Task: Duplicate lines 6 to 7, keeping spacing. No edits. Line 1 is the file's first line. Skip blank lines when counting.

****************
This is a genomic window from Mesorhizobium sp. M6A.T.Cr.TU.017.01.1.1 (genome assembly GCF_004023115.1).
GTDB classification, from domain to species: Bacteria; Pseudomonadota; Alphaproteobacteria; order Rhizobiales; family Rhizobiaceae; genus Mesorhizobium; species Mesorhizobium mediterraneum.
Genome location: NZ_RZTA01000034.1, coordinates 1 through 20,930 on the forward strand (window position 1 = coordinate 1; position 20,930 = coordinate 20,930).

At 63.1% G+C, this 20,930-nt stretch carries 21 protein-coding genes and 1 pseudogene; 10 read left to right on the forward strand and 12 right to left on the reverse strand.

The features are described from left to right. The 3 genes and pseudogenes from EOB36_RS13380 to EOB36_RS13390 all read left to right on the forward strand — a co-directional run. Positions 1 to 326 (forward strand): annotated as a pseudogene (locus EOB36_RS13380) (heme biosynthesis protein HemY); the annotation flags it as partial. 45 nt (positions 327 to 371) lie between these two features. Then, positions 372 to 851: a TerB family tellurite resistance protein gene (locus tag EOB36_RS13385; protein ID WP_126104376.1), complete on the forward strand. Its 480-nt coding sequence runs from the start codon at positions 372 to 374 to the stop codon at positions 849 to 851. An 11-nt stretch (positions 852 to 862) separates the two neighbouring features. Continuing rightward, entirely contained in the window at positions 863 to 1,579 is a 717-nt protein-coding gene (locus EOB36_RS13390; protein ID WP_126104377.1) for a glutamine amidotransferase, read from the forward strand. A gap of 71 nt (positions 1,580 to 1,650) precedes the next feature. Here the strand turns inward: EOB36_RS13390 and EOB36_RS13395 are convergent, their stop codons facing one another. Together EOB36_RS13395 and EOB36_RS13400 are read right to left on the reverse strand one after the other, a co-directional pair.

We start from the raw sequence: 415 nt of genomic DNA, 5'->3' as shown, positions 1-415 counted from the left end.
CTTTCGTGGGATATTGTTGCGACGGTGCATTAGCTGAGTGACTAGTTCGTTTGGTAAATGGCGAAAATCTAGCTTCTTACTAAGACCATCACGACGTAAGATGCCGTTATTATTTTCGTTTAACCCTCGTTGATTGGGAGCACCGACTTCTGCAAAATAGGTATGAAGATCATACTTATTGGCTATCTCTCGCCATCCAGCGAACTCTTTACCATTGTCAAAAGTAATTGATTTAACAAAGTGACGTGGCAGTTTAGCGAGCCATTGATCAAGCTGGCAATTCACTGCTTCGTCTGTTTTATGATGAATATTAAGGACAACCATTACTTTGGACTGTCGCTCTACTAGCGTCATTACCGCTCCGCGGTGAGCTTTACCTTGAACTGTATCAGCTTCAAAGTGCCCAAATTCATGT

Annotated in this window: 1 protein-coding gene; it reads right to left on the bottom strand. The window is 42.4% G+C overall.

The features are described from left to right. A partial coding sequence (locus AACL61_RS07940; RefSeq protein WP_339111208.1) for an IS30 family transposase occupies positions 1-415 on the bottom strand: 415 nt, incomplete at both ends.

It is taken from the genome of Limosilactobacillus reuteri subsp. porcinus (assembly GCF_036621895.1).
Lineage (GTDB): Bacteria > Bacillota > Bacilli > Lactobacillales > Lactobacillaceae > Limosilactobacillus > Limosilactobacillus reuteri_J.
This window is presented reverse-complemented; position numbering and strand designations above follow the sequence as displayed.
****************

We start from the raw sequence: 415 nt of genomic DNA, 5'->3' as shown, positions 1-415 counted from the left end.
CTTTCGTGGGATATTGTTGCGACGGTGCATTAGCTGAGTGACTAGTTCGTTTGGTAAATGGCGAAAATCTAGCTTCTTACTAAGACCATCACGACGTAAGATGCCGTTATTATTTTCGTTTAACCCTCGTTGATTGGGAGCACCGACTTCTGCAAAATAGGTATGAAGATCATACTTATTGGCTATCTCTCGCCATCCAGCGAACTCTTTACCATTGTCAAAAGTAATTGATTTAACAAAGTGACGTGGCAGTTTAGCGAGCCATTGATCAAGCTGGCAATTCACTGCTTCGTCTGTTTTATGATGAATATTAAGGACAACCATTACTTTGGACTGTCGCTCTACTAGCGTCATTACCGCTCCGCGGTGAGCTTTACCTTGAACTGTATCAGCTTCAAAGTGCCCAAATTCATGT